STOBER presented the new generation of its servo planetary geared motors at the SPS IPC Drive in Nuremberg at the end of 2019. One of the special features of this generation: Each motor series can be directly mounted in any available size. With this variance, STOBER offers ready-to-install drive solutions for machine tools and packaging machines as well as applications in automation and robotics. In order to ensure that the assembly of the new gear units remains efficient even with an increased variety of combinations, the specialist from Pforzheim relied “on digital” when planning the new production line and gained new perspectives through virtual reality.
With the third generation of its servo geared motors, STOBER has developed high-performance and precise drive solutions that are the most compact on the market in terms of versatility and convince by their enormous variance. The gear units can not only be combined with different STOBER motors in direct mounting, but also with all third-party motors of any size via a one-of-a-kind interface technology. A perfect fit for any application.
During the development of the new drives, the STOBER design engineers faced a wide range of challenges: Compared to the previous version, for example, the performance had to be improved and the components had to be built significantly more compact – at the same cost. A balancing act which STOBER mastered primarily by means of new production technologies and optimized assembly lines. “Especially the work and assembly planning, not to forget the optimization of the ergonomics at each of our workplaces, is one of the most important, but unfortunately also one of the most time-consuming tasks”, says Marc Schneider, team leader in gear assembly at STOBER. “Instead of building physical prototypes on the basis of our CAD or Excel data and modifying them again and again, we relied on virtual reality for the design and optimization of the assembly lines in advance”.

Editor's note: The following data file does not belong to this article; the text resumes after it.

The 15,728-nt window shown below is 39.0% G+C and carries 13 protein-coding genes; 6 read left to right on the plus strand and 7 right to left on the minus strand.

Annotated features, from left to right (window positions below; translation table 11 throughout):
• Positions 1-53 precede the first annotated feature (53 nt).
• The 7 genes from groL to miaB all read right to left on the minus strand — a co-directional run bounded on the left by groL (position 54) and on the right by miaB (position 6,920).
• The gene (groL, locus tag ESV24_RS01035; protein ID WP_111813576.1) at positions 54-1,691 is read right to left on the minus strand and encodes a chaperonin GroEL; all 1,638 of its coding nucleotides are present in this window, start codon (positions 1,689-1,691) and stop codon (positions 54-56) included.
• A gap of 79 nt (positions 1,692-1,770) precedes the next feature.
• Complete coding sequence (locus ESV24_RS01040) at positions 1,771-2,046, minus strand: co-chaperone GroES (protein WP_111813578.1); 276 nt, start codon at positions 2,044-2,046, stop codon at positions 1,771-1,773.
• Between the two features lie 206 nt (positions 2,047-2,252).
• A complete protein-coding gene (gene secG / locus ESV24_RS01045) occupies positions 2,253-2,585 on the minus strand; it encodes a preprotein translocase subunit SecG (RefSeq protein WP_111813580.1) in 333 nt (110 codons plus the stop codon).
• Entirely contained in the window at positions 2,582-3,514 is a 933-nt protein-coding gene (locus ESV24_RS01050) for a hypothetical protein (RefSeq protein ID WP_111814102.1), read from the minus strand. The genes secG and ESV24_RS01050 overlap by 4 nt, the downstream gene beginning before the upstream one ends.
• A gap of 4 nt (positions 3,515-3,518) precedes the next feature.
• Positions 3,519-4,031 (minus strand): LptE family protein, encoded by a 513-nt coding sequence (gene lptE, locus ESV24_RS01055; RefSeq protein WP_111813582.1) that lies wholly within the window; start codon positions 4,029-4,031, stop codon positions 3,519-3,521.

Virtual Reality as an agile development partner
With a VR tool by R3DT, a start-up based in Karlsruhe which STOBER chose, entire systems can be simulated as early as the conception phase. By means of VR glasses environments can be experienced one-to-one. A “simple” principle with great effect: 3D CAD data from workstations, for example, are imported into the VR software along with other relevant key figures and processed. At the push of a button virtual prototypes are ready to be used.
“VR glasses on and we are already standing in the virtual environment at the previously designed workstations. With our hands we can reach for virtual tools, check the screwing – without joysticks or other controllers”, Schneider explains.
Frequent testing allows design errors to be detected in good time; corrections in the design or even in the ergonomics of a workstation can be made directly – even in the early planning phase. For STOBER numerous aspects that needed improvement came to light before real prototypes were built.
The resulting real prototypes are very close to being ready for production. In addition to saving an enormous amount of time and avoiding costly subsequent modifications, Marc Schneider is pleased to be able to involve his co-workers right from the start.
“We are very motivated to make our everyday work more ergonomic. Another advantage is that the VR tool gives the entire team the opportunity to experience and learn about new technologies in early stages. In addition, we can now react more effectively in assembly to the ever-changing product mix that our customer requires. An exciting project!”